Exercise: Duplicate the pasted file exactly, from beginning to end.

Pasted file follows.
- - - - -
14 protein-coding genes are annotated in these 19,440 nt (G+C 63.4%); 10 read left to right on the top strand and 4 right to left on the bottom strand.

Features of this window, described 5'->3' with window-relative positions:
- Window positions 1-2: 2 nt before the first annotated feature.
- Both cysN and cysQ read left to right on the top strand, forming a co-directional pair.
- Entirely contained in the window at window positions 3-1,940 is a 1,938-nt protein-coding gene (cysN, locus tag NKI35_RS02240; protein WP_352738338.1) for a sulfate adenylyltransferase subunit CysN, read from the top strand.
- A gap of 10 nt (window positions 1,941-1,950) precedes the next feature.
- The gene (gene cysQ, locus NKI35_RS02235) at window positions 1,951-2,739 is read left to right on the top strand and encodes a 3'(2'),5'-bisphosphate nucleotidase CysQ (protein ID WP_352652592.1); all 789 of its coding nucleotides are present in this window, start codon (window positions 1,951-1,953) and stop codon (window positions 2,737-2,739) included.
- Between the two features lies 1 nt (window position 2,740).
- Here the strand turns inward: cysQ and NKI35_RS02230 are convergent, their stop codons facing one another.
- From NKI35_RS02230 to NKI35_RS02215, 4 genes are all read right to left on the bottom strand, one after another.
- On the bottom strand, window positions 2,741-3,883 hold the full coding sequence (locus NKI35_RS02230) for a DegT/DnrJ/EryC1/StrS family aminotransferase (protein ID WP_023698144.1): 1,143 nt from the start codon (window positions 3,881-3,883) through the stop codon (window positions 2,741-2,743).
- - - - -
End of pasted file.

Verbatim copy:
14 protein-coding genes are annotated in these 19,440 nt (G+C 63.4%); 10 read left to right on the top strand and 4 right to left on the bottom strand.

Features of this window, described 5'->3' with window-relative positions:
- Window positions 1-2: 2 nt before the first annotated feature.
- Both cysN and cysQ read left to right on the top strand, forming a co-directional pair.
- Entirely contained in the window at window positions 3-1,940 is a 1,938-nt protein-coding gene (cysN, locus tag NKI35_RS02240; protein WP_352738338.1) for a sulfate adenylyltransferase subunit CysN, read from the top strand.
- A gap of 10 nt (window positions 1,941-1,950) precedes the next feature.
- The gene (gene cysQ, locus NKI35_RS02235) at window positions 1,951-2,739 is read left to right on the top strand and encodes a 3'(2'),5'-bisphosphate nucleotidase CysQ (protein ID WP_352652592.1); all 789 of its coding nucleotides are present in this window, start codon (window positions 1,951-1,953) and stop codon (window positions 2,737-2,739) included.
- Between the two features lies 1 nt (window position 2,740).
- Here the strand turns inward: cysQ and NKI35_RS02230 are convergent, their stop codons facing one another.
- From NKI35_RS02230 to NKI35_RS02215, 4 genes are all read right to left on the bottom strand, one after another.
- On the bottom strand, window positions 2,741-3,883 hold the full coding sequence (locus NKI35_RS02230) for a DegT/DnrJ/EryC1/StrS family aminotransferase (protein ID WP_023698144.1): 1,143 nt from the start codon (window positions 3,881-3,883) through the stop codon (window positions 2,741-2,743).